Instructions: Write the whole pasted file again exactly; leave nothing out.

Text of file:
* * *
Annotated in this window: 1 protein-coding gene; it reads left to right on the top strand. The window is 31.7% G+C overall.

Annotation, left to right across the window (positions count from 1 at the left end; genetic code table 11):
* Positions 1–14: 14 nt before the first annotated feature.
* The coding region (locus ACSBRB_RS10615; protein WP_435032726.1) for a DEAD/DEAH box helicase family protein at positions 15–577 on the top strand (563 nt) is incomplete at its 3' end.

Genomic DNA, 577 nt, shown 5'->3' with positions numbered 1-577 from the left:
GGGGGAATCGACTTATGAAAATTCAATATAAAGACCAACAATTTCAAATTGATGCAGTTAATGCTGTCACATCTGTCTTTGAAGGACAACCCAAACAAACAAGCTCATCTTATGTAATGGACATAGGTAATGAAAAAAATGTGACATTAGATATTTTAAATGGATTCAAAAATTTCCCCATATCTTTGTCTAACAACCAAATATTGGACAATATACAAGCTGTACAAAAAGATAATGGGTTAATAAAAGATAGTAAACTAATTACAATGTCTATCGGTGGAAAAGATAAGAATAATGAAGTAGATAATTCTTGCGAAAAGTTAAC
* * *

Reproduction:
Annotated in this window: 1 protein-coding gene; it reads left to right on the top strand. The window is 31.7% G+C overall.

Annotation, left to right across the window (positions count from 1 at the left end; genetic code table 11):
* Positions 1–14: 14 nt before the first annotated feature.
* The coding region (locus ACSBRB_RS10615; protein WP_435032726.1) for a DEAD/DEAH box helicase family protein at positions 15–577 on the top strand (563 nt) is incomplete at its 3' end.

Genomic DNA, 577 nt, shown 5'->3' with positions numbered 1-577 from the left:
GGGGGAATCGACTTATGAAAATTCAATATAAAGACCAACAATTTCAAATTGATGCAGTTAATGCTGTCACATCTGTCTTTGAAGGACAACCCAAACAAACAAGCTCATCTTATGTAATGGACATAGGTAATGAAAAAAATGTGACATTAGATATTTTAAATGGATTCAAAAATTTCCCCATATCTTTGTCTAACAACCAAATATTGGACAATATACAAGCTGTACAAAAAGATAATGGGTTAATAAAAGATAGTAAACTAATTACAATGTCTATCGGTGGAAAAGATAAGAATAATGAAGTAGATAATTCTTGCGAAAAGTTAAC